7 Things to Know About Swedish Food

There’s more to Swedish food is than meatballs and chewy fish-shaped sweets. To learn the difference between pickled herring and fermented herring, or what to serve with lingonberry jam or crispbread, here are 7 facts to know about food traditions in Sweden.

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Small towns in Southwestern Sweden | © Per Pixel Petersson/imagebank.sweden.se

1. Lingonberries go with anything

Just like ketchup and mustard, lingonberry jam is widely used to accompany a variety of dishes, from meatballs and pancakes, to porridge and black pudding (blodpudding). Even though it’s sweet, lingonberry jam is rarely used on bread.

2. Pickled herring, the center of the smorgasbord

You can swap meatballs (köttbullar) for mini sausages (prinskorvar) or cured salmon (gravlax) for smoked, but a smörgåsbord wouldn’t be complete without pickled herring (sill). This fishy favorite remains the basis of every typical Swedish buffet.

3. Crispbread is the best base

In addition to bread and butter, crispbread (knäckebröd) is almost always served alongside the main meal. Once considered poor man’s food, crispbread has been baked in Sweden for over 500 years and can last for at least a year if stored properly!

4. Prinsesstårta

A beautiful—and delicious—addition to window displays of bakeries throughout Sweden is green princess cake (prinsesstårta), topped with a bright pink sugar rose. The cake is made with yellow sponge cake lined with jam and vanilla custard. It’s finished off with a heavy topping of whipped cream and is carefully sealed with a thin layer of sugary sweet green marzipan.

5. A calendar of sweet delights

In Sweden, people always find a good excuse to indulge in something sweet—so much so that specific calendar days are designated to the celebration of particular sugary specialties! Cinnamon Bun Day (Kanelbullens dag) is celebrated on October 4th. Buns filled with cream and almond paste, known as semlor, are eaten on Shrove Tuesday (fettisdagen). Waffles (våfflor) are reserved for March 25th.

6. Crazy for crayfish

Crayfish parties (kräftskivor) are popular in August, when Swedens spend warm summer evenings feasting on these red, bite-sized, freshwater (or saltwater) shellfish in their gardens or balconies.

7. Surströmming, something fishy

From late August to early September, locals uphold a stinky fish tradition: they open cans of fermented sour Baltic herring (surströmming), a preparation who’s smell is reminiscent of rotten eggs or raw sewage!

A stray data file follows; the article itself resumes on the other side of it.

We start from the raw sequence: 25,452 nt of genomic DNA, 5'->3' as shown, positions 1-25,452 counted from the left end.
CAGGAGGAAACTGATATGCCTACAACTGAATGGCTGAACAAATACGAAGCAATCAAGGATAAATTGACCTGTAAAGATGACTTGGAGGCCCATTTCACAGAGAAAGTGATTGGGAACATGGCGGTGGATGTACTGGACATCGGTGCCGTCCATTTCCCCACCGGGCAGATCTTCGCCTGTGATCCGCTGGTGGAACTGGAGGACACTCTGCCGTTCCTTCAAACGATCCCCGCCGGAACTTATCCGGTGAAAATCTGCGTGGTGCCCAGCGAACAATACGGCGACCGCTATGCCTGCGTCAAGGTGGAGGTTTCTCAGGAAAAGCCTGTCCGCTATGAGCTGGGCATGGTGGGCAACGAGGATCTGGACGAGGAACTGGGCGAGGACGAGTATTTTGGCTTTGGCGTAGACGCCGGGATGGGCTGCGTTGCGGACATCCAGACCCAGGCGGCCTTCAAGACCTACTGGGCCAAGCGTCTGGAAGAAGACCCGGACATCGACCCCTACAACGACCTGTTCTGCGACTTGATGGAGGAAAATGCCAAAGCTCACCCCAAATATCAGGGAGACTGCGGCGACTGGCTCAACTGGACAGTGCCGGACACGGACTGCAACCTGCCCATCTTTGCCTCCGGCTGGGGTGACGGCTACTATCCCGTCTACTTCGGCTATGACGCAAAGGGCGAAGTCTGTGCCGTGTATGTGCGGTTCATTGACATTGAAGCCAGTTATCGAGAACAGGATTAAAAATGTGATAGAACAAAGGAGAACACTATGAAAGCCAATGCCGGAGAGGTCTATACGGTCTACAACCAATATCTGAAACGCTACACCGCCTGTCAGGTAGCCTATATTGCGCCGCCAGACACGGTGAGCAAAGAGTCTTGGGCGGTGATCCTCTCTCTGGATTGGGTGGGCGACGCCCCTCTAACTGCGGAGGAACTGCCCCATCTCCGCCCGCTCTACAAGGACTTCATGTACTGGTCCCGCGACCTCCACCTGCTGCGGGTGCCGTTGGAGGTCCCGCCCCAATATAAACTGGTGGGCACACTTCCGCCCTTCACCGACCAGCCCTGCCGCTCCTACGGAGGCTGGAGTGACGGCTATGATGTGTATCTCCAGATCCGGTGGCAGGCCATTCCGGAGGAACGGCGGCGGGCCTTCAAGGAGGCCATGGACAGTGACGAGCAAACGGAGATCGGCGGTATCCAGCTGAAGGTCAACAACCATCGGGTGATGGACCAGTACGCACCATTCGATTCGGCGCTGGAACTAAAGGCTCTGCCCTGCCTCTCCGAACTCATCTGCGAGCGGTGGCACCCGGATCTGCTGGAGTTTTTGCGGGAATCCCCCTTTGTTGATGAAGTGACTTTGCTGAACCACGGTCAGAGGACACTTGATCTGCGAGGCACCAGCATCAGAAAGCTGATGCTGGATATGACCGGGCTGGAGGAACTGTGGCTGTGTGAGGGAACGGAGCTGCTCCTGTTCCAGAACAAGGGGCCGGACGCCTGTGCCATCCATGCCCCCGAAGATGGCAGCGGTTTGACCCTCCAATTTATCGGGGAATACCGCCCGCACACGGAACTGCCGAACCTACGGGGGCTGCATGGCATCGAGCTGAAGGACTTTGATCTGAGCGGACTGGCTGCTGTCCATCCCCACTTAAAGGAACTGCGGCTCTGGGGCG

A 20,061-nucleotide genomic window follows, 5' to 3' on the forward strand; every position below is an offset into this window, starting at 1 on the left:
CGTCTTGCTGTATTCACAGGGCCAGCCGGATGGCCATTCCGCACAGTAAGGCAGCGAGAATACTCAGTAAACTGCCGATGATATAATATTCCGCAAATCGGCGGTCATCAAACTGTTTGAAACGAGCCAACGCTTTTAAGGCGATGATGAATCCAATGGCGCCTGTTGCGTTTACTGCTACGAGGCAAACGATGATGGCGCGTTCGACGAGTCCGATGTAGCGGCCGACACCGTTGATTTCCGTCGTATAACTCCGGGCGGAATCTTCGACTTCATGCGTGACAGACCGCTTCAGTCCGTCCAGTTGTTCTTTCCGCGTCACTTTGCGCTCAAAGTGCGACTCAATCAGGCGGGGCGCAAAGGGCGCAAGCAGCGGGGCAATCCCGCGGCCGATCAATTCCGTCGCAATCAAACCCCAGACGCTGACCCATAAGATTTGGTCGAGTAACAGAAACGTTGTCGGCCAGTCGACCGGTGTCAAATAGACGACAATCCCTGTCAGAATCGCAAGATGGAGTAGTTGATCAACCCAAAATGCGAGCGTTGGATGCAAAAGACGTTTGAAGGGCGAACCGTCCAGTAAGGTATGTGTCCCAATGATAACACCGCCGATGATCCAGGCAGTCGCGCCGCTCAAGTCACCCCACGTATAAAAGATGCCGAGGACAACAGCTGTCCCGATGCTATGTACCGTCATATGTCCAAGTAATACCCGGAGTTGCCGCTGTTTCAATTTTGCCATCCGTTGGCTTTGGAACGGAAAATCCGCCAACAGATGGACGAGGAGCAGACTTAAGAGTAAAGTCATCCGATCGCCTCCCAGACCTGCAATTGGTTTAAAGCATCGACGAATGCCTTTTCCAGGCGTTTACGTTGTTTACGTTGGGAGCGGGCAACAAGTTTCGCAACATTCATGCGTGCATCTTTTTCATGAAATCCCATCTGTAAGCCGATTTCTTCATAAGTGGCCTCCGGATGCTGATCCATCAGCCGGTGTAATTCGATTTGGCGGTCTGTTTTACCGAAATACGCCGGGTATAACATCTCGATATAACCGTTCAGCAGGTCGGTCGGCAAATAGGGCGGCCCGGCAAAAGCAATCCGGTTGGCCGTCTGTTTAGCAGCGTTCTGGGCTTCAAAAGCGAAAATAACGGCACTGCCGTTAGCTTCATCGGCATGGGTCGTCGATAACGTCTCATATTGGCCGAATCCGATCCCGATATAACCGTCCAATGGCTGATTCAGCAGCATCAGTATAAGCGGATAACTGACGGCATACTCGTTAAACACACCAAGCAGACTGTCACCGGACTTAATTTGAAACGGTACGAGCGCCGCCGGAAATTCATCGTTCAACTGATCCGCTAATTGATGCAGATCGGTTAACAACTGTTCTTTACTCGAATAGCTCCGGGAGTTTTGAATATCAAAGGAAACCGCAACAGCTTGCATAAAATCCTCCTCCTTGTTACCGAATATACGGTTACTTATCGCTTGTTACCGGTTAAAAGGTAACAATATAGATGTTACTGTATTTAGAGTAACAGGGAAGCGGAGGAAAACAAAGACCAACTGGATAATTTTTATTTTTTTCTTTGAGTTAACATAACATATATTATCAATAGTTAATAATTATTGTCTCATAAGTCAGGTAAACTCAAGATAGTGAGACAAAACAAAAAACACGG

A longer version of this article was originally published on www.sweden.se.

VisitSweden is Sweden’s official resource for tourism and travel information. From the bustling capital of Stockholm, to the archipelago and picturesque towns of West Sweden, and the magnificent wilderness of Swedish Lapland, there is something for everyone to enjoy in this incredible country. For more information about visiting, please visit www.visitsweden.com.

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  • iamtrue2bill

    Since 3 of my 4 grandparents came from Finland, and since Finland was ruled by Sweden in the past, we enjoyed most of the same foods. We called the hard bread ‘hardtack.” Lingonberries were frequently served, as was pickled herring. There was also “lutefisk,” dried cod, which was so preserved it had to soak forever to become soft again! My grandmother made a fish soup with it. Ah, memories!

  • Mehania Asir

    THIS IS PLAGARISM. THE ORIGINAL INFORMATION IS FROM https://sweden.se/culture-traditions/10-things-to-know-about-swedish-food/
    DO NOT CREDIT THE AUTHOR FOR THE INFORMATION. THIS IS FAKE.
    I AM DOING A PROJECT ON SWEDEN AND I WAS LOOKING AT SOME DIFFERENT WEBSITES, WHEN I REALIZED THAT THIS WAS COPIED. PLEASE READ THE ORIGINAL ARTICLE AND NOT THIS FAKE ONE.
    EDIT : So I just saw the link to the original article of the bottom, but it’s still not right to not put the original article in the heading. More views = More ad money. See what I’m trying to say? They purposely didn’t credit the author in the title so that people will click it. Then, they will give the original article at the bottom, so the reader would have read it and the fake “author” would have earned money from ads by then.

    • https://melissialenox.wordpress.com/ M. Lenox

      Your comments give the appearance that you are not well read or knowledgeable about sharing practices related to information in any format on a website or blog. Re-posting is strongly encouraged and rarely discouraged. Links to original content on secondary location(s) become a conduit for an already engaged and interested audience to connect to the original source. Reposting is beneficial to all involved parties. I would hope you will educate yourself before sharing such awful and awfully incorrect statements in the future.